Title:
(−)-Huperzine A processes and related compositions and methods of treatment
United States Patent 10059672


Abstract:
The invention provides (1) processes for making substantially-pure (−) huperzine A and substantially-pure (−) huperzine A derivatives; (2) compositions useful in making substantially-pure (−) huperzine A and substantially-pure (−) huperzine A derivatives; and (3) methods of treating or preventing neurological disorders using substantially-pure (−) huperzine A and substantially-pure (−) huperzine A derivatives.



Inventors:
Herzon, Seth (New Haven, CT, US)
Tun, Maung Kyaw Moe (New Haven, CT, US)
Application Number:
14/003213
Publication Date:
08/28/2018
Filing Date:
02/17/2012
Assignee:
YALE UNIVERSITY (New Haven, CT, US)
International Classes:
C07D221/22; A61K31/439; C07D221/20; C07F7/10
Field of Search:
546/97
View Patent Images:
US Patent References:



Foreign References:
WO/1999/011625March, 1999HUPERZINE A DERIVATIVES
WO1999011625A11999-03-11HUPERZINE A DERIVATIVES
WO2001096308A12001-12-201,2-DIHYDROPYRIDINE COMPOUNDS, PROCESS FOR PREPARATION OF THE SAME AND USE THEREOF
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Primary Examiner:
Desai, Rita J.
Attorney, Agent or Firm:
Coleman, Henry D.
Sudol, Neil R.
Parent Case Data:

RELATED APPLICATIONS/RESEARCH SUPPORT

This application claims the benefit of priority and is a U.S. National Phase of Application No. PCT/US2012/025628, entitled “(−)-Huperzine A Pricesses and Related Compositions and Methods of Treatment”, filed on Feb. 17, 2012, which claims the benefit of priority of U.S. Provisional Application Ser. No. 61/449,198, entitled “Huperzine A”, filed Mar. 4, 2011, the entire contents of which are incorporated by reference herein.

Claims:
What is claimed is:

1. A process for making substantially pure (−) huperzine A having the formula: embedded image comprising subjecting an amide of the formula: embedded image to modified Hofmann reaction in an aqueous or alcohol solvent and in the presence of bis(trifluoroacetoxyiodo)benzene (PIFA) to form an intermediate, deprotecting the intermediate to form (−) huperzine A in an amount of at least 80% by weight of a combined mixture of (−) huperzine A and (+) huperzine B, and optionally, further purifying the (−) huperzine A from said mixture.

2. The process of claim 1, wherein the alcohol solvent is methanol and the (−) huperzine A is further purified by crystallization or flash column chromatography.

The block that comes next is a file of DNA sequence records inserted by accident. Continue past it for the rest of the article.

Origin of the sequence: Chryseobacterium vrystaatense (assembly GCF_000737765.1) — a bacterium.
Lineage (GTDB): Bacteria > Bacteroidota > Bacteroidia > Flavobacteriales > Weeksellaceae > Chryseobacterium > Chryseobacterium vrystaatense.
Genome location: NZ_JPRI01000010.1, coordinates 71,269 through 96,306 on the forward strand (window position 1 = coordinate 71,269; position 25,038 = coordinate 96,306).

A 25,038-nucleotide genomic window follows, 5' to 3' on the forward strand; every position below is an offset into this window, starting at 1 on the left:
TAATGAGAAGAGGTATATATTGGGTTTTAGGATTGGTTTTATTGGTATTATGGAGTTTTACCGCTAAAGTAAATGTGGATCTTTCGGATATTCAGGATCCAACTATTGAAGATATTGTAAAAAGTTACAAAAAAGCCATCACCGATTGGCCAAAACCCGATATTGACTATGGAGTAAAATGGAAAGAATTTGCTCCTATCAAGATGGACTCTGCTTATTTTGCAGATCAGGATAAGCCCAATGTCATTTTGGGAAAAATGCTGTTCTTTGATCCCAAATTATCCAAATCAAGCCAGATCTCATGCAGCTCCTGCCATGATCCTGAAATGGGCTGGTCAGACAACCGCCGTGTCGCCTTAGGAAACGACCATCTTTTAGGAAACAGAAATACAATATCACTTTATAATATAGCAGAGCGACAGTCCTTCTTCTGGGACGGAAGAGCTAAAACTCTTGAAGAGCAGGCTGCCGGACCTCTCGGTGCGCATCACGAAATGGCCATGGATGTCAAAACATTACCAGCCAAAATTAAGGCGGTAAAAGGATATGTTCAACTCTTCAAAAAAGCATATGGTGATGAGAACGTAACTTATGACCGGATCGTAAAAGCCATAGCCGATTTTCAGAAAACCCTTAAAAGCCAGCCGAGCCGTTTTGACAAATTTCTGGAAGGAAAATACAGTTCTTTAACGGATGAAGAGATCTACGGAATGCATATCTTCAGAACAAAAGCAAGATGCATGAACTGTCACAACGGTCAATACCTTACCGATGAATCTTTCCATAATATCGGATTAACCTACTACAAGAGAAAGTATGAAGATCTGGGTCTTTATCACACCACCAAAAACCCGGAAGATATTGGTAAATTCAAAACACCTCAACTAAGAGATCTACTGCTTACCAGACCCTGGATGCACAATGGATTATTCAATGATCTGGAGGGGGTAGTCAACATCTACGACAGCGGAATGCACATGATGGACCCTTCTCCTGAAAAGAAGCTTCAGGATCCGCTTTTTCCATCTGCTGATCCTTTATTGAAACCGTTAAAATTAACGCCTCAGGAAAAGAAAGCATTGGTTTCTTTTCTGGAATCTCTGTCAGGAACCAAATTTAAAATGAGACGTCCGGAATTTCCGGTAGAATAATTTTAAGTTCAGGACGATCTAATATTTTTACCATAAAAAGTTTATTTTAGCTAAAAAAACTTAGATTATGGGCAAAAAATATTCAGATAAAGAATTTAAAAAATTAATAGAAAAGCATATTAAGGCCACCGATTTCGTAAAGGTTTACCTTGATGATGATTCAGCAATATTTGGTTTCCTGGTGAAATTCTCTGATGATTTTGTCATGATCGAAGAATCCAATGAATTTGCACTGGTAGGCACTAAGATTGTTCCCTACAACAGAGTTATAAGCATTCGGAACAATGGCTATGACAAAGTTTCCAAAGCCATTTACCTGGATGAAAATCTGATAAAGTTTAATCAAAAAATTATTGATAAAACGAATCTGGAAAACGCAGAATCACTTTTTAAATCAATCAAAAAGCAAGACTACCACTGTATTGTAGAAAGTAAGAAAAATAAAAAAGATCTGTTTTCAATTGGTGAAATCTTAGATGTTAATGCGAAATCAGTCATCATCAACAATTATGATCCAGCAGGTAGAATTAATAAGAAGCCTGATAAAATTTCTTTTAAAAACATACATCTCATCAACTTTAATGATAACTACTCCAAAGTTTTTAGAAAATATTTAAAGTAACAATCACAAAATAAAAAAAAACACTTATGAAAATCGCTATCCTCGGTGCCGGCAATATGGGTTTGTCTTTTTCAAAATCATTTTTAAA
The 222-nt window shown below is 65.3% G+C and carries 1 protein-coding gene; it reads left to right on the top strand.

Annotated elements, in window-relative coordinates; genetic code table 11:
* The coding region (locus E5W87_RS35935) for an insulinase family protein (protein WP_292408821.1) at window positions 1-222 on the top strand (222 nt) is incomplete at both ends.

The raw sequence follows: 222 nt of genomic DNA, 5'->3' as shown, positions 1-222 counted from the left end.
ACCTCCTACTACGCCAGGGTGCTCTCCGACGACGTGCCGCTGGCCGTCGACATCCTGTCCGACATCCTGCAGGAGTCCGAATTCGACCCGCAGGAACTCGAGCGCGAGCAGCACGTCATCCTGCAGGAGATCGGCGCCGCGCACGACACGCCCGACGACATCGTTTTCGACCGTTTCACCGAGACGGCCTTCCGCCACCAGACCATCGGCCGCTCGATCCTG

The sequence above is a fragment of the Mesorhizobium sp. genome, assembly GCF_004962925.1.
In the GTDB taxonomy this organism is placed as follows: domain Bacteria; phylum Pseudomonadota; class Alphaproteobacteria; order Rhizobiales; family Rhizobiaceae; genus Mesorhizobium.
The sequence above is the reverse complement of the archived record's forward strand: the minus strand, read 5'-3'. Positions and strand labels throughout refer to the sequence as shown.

3. The process of claim 1, wherein the substantially pure (−) huperzine A contains less than about one percent by weight of (+) huperzine A.

4. A process for making substantially pure (−) huperzine A or a derivative thereof having the formula (III): embedded image wherein: R1 is selected from the group consisting of substituted or unsubstituted C1-C6 alkyl and substituted or unsubstituted ether; R2 and R5 are independently selected from the group consisting of H and substituted or unsubstituted C1-C6 alkyl; R3 at each occurrence is independently selected from the group consisting of H, substituted or unsubstituted C1-C6 alkyl, ether, amino, and alkoxy; R4 is selected from the group consisting of H and Si(CH3)2Ph; R7 is substituted or unsubstituted C1-C6 alky, ester, or substituted or unsubstituted aryl; A is N; and n is 1; comprising subjecting an amide having the formula (IV): embedded image wherein R1, R2, R3, R4, R5, R7, A, and n are as defined in the compound of formula (III), to a modified Hofmann reaction in an aqueous or alcohol solvent and in the presence of bis(trifluoroacetoxyiodo)benzene (PIFA) to form an intermediate, optionally deprotecting the intermediate to form (±) huperzine A or (±)huperzine A derivative, and purifying the (±) huperzine A or (±)huperzine A derivative to yield substantially pure (−) huperzine A or a substantially pure (−) huperzine A derivative, wherein the substantially pure (−) huperzine A or huperzine A derivative contains less than about twenty percent by weight of (+) huperzine A or a (+) huperzine A derivative.

5. The process of claim 4, wherein the alcohol solvent is methanol and the (±) huperzine A or (±) huperzine derivative is purified by flash column chromatography.

6. The process of claim 4, wherein the substantially pure (−) huperzine A or derivative thereof contains less than about one percent by weight of (+) huperzine A or a (+) huperzine A derivative.